Legalities of CBD, Delta-8, and Other Hemp & Cannabis Products: 2018 Federal Farm Bill
Recently, you likely noticed an inundation of new hemp products. There are hemp lotions, hemp teas, hemp fabrics, hemp straws, and hemp disposable utensils. And, even hemp seeds in food products! Scientists can more freely study the medical benefits and side effects of cannabis. New uses for cannabis and its derivatives are being developed daily. A mainstream hemp product we all hear about is CBD (cannabidiol) – in its various forms such as gummy candies, vaporizer cartridges, lozenges, and even supplements for pets.
In the United States, “Marijuana” is the popularized term for the cannabis plant. Although most people think of marijuana/cannabis as a drug used recreationally for its euphoric effects, historically cannabis has been used throughout the world to make a variety of products such as rope, paper, and medicine. There are only a couple known chemical compounds in the cannabis plant that actually get you “high.” Traditionally, it was understood that Delta-9-tetrahydrocannabinol, otherwise known as Delta-9 THC or simply THC, is the chemical compound in cannabis that gets you high.
A lessor known derivative of the cannabis plant, but increasing in popularity, is Delta-8 tetrahydrocannabinol, or Delta-8 THC. Delta-8 is used for a variety of things. Some find it has a euphoric effect, although generally believed less powerful than that of Delta-9. Delta-8 is sold legally throughout Minnesota and the United States in many of the same forms as CBD and in the same stores that sell CBD products.
Cannabis was grown in the United States for a variety of industrial uses until 1970. When, through the passing of the Controlled Substance Act, Congress classified marijuana/cannabis as a Schedule I controlled substance and made it illegal to grow or possess any portion of the plant and its derivatives for any purpose. Then in 2018, the Federal Government again legalized “Hemp” products through the passing of the Farm Bill. Soon after, Minnesota reformed its laws to reflect federal law. Now, in Minnesota and Federally “Hemp” is not considered “Marijuana.”
What Exactly is Hemp?
In the 2018 Farm Bill, “Marihuana” was redefined and tetrahydrocannabinols in “Hemp” were excluded from the Controlled Substance Act. Now, “Hemp” is defined as, “the plant Cannabis sativa L. and any part of that plant, including the seeds thereof and all derivatives, extracts, cannabinoids, isomers, acids, salts, and salts of isomers, whether growing or not, with a Delta-9 tetrahydrocannabinol concentration of not more than 0.3 percent on a dry weight basis.” Minnesota Law uses identical language. Simply put, under Minnesota and Federal law, the cannabis plant and any of its derivatives are legal if the Delta-9 THC concentration is 0.3 percent or less.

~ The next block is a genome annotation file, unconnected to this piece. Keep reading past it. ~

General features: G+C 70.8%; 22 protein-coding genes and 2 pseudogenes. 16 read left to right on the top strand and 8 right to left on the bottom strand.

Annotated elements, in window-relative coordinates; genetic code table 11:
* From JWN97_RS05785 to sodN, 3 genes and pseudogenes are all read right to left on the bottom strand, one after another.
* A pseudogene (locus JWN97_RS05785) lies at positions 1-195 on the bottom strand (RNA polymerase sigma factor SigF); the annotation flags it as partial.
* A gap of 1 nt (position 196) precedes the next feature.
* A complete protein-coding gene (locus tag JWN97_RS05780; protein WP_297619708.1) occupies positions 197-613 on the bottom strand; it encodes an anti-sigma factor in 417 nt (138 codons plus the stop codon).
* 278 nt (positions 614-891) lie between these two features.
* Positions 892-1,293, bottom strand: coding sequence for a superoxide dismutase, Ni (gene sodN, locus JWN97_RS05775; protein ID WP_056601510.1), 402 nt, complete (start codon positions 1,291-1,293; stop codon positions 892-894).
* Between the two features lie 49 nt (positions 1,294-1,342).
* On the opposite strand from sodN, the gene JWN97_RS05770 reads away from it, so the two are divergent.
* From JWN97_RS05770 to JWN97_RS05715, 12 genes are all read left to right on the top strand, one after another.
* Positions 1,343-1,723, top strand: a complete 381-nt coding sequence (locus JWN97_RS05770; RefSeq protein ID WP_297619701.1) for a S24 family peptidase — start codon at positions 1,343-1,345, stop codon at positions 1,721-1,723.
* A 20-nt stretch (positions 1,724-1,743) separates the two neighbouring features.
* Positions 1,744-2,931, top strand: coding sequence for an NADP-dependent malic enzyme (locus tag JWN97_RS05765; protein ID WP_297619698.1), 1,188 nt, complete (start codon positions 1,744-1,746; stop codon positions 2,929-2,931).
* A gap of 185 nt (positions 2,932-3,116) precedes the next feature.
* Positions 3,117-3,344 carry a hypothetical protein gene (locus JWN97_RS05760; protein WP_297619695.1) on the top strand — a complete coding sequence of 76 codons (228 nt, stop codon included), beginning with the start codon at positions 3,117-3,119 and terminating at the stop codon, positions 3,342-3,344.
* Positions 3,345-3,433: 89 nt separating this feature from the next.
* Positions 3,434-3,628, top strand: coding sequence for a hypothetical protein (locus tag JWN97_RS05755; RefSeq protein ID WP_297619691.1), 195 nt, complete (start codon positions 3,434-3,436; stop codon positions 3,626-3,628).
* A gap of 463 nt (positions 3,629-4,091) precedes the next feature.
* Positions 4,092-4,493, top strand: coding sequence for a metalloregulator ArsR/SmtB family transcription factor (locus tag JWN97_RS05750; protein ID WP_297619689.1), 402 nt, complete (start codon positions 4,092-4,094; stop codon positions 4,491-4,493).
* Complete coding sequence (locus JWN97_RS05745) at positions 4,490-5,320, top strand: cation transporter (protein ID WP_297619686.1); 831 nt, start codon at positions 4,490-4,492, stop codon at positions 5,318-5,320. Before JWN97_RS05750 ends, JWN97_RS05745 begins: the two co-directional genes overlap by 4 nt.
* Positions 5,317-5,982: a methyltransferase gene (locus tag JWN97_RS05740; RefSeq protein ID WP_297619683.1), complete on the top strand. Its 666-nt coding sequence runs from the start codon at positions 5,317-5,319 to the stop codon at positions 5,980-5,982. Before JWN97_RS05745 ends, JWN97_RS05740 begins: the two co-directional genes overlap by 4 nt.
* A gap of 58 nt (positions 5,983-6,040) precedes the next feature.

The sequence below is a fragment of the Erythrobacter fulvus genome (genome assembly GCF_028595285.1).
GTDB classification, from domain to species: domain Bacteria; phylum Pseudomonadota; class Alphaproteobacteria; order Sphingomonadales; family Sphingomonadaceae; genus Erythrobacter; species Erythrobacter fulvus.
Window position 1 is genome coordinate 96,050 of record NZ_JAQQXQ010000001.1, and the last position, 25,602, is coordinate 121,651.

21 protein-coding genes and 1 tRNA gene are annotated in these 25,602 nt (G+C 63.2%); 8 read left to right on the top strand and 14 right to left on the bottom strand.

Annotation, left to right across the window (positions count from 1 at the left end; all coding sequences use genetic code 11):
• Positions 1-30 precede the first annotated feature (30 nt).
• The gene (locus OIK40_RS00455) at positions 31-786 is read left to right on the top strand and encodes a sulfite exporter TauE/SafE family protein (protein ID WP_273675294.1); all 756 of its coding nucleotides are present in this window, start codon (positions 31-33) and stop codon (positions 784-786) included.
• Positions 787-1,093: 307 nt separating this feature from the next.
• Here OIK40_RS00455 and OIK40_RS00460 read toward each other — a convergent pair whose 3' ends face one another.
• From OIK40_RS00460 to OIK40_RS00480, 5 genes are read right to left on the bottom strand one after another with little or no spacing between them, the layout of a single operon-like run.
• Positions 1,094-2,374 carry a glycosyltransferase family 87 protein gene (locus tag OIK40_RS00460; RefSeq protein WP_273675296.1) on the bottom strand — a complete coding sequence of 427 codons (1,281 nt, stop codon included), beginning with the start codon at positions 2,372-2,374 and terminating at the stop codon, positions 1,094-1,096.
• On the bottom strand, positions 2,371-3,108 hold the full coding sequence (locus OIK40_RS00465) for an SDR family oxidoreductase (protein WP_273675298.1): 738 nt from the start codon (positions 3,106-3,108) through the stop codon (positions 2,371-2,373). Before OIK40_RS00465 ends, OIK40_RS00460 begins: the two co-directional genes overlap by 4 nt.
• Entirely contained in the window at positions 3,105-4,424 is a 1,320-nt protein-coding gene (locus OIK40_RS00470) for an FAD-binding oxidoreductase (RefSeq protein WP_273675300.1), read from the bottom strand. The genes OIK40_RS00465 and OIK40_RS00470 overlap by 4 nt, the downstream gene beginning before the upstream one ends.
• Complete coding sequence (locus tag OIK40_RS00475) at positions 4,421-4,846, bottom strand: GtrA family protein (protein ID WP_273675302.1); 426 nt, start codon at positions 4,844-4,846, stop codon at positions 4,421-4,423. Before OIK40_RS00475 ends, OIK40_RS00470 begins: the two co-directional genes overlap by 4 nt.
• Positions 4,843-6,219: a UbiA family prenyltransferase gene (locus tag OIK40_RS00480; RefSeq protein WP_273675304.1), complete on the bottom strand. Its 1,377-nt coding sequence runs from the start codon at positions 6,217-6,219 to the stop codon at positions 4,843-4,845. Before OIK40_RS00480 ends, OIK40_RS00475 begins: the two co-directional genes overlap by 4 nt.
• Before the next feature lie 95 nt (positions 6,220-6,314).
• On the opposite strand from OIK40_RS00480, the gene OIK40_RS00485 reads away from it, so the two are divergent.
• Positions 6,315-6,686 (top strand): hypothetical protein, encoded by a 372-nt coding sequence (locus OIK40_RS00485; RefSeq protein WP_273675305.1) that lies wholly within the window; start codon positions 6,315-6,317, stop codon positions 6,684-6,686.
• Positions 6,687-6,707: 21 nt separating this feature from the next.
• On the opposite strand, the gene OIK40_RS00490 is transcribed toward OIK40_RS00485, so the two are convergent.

With the passing of the 2018 Farm Bill, the Federal Government made the entire cannabis plant and its derivatives legal – with one exception – Delta-9 THC. Under the Controlled Substance Act, “Marihuana” (traditional English spelling until the 1930s when Congress started a propaganda campaign to make it seem more “Mexican” – but that is another topic) and Tetrahydrocannabinols are Schedule I controlled substances.
Cannabis products and the legality of the products are fluctuating and often law enforcement officers and prosecutors are not up to date on the issues. They see “THC” on the labels and go into autopilot. To make matters worse, Delta-9 in any form other than the actual plant material (e.g. edibles, vape cartridges, etc.) is classified as a “marijuana mixture” in Minnesota and possession is a felony. The real kicker, the field tests law enforcement officers use, known as “NIK Kits,” will show a positive test for “Marijuana/THC” even when the substance only contains legal Delta-8 and no illegal Delta-9.
As if this wasn’t confusing enough, sometimes people purchase THC products (dabs, vape cartridges, distillate, etc.) on the “Black Market” without even knowing they are buying Delta-8. This is because a legal Delta-8 product can be bought at a retail store for $20 and resold as illegal Delta-9 THC for $50 “on the street” without the purchaser’s knowledge.
Ambrose Law Firm is well versed in cannabis laws and have helped many clients charged with controlled substance violations. If you legally purchase a cannabis product, keep the packaging with you. If you are stopped by law enforcement, never consent to a search of your person or property. If the police search anyway and find a legal cannabis product, inform the officer that it is a legal form of hemp. DO NOT tell them anything else. Do not answer any other question, including where you purchased it. Do not argue the legality with the officer, it won’t help. Then, call Ambrose law Firm. We are here to help.
*Please note – Products containing more than 0.3% Delta-9 THC that were purchased legally in another state, are still illegal to possess in Minnesota.
Adam Kujawa is a criminal defense lawyer and DWI attorney in Minnesota. Super Lawyers named him a Rising Star for the past two years. He is also an adjunct professor at the University of St. Thomas Law School Law School. Criminal Defense Lawyer Woodbury MN; Drug Crimes Lawyer Minnesota; and Criminal Defense Attorney Minnesota.